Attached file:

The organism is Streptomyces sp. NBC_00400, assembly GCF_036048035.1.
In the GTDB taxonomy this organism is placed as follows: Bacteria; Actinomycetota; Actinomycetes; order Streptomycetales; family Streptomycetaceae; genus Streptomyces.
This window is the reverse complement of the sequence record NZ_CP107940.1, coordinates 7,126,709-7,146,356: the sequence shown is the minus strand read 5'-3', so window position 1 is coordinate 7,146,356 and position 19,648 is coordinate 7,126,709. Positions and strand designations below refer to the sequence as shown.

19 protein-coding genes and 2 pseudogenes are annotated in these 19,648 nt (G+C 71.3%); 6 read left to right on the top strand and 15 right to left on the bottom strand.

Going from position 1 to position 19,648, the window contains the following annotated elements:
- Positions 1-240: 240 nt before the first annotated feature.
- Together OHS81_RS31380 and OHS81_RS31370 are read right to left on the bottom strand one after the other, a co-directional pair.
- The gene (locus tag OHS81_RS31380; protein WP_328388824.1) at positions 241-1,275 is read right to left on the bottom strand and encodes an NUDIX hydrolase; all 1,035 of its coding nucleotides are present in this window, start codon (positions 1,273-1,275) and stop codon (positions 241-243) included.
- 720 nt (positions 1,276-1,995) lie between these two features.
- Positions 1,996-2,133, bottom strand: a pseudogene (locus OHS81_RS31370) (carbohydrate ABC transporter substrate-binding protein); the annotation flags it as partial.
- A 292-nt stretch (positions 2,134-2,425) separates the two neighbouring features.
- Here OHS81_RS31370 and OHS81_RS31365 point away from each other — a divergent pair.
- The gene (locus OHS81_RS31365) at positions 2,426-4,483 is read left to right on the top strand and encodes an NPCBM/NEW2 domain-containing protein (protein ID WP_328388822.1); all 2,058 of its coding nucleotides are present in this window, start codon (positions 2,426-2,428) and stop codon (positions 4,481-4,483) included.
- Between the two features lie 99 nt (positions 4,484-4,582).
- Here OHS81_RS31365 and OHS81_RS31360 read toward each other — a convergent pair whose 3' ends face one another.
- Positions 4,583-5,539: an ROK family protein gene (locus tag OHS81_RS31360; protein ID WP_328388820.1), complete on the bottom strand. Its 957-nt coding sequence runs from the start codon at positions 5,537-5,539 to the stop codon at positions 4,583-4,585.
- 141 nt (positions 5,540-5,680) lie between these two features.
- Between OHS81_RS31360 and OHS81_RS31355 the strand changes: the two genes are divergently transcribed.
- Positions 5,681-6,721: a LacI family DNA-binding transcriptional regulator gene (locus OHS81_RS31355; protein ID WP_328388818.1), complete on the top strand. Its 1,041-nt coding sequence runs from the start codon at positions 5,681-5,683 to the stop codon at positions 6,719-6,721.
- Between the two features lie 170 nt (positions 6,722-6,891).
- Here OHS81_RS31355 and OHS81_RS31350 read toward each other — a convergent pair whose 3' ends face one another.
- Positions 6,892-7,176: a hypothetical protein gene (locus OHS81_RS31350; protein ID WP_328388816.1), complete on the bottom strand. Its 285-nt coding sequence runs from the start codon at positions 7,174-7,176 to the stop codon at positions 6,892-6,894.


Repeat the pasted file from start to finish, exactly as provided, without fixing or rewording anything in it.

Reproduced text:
The organism is Streptomyces sp. NBC_00400, assembly GCF_036048035.1.
In the GTDB taxonomy this organism is placed as follows: Bacteria; Actinomycetota; Actinomycetes; order Streptomycetales; family Streptomycetaceae; genus Streptomyces.
This window is the reverse complement of the sequence record NZ_CP107940.1, coordinates 7,126,709-7,146,356: the sequence shown is the minus strand read 5'-3', so window position 1 is coordinate 7,146,356 and position 19,648 is coordinate 7,126,709. Positions and strand designations below refer to the sequence as shown.

19 protein-coding genes and 2 pseudogenes are annotated in these 19,648 nt (G+C 71.3%); 6 read left to right on the top strand and 15 right to left on the bottom strand.

Going from position 1 to position 19,648, the window contains the following annotated elements:
- Positions 1-240: 240 nt before the first annotated feature.
- Together OHS81_RS31380 and OHS81_RS31370 are read right to left on the bottom strand one after the other, a co-directional pair.
- The gene (locus tag OHS81_RS31380; protein WP_328388824.1) at positions 241-1,275 is read right to left on the bottom strand and encodes an NUDIX hydrolase; all 1,035 of its coding nucleotides are present in this window, start codon (positions 1,273-1,275) and stop codon (positions 241-243) included.
- 720 nt (positions 1,276-1,995) lie between these two features.
- Positions 1,996-2,133, bottom strand: a pseudogene (locus OHS81_RS31370) (carbohydrate ABC transporter substrate-binding protein); the annotation flags it as partial.
- A 292-nt stretch (positions 2,134-2,425) separates the two neighbouring features.
- Here OHS81_RS31370 and OHS81_RS31365 point away from each other — a divergent pair.
- The gene (locus OHS81_RS31365) at positions 2,426-4,483 is read left to right on the top strand and encodes an NPCBM/NEW2 domain-containing protein (protein ID WP_328388822.1); all 2,058 of its coding nucleotides are present in this window, start codon (positions 2,426-2,428) and stop codon (positions 4,481-4,483) included.
- Between the two features lie 99 nt (positions 4,484-4,582).
- Here OHS81_RS31365 and OHS81_RS31360 read toward each other — a convergent pair whose 3' ends face one another.
- Positions 4,583-5,539: an ROK family protein gene (locus tag OHS81_RS31360; protein ID WP_328388820.1), complete on the bottom strand. Its 957-nt coding sequence runs from the start codon at positions 5,537-5,539 to the stop codon at positions 4,583-4,585.
- 141 nt (positions 5,540-5,680) lie between these two features.
- Between OHS81_RS31360 and OHS81_RS31355 the strand changes: the two genes are divergently transcribed.
- Positions 5,681-6,721: a LacI family DNA-binding transcriptional regulator gene (locus OHS81_RS31355; protein ID WP_328388818.1), complete on the top strand. Its 1,041-nt coding sequence runs from the start codon at positions 5,681-5,683 to the stop codon at positions 6,719-6,721.
- Between the two features lie 170 nt (positions 6,722-6,891).
- Here OHS81_RS31355 and OHS81_RS31350 read toward each other — a convergent pair whose 3' ends face one another.
- Positions 6,892-7,176: a hypothetical protein gene (locus OHS81_RS31350; protein ID WP_328388816.1), complete on the bottom strand. Its 285-nt coding sequence runs from the start codon at positions 7,174-7,176 to the stop codon at positions 6,892-6,894.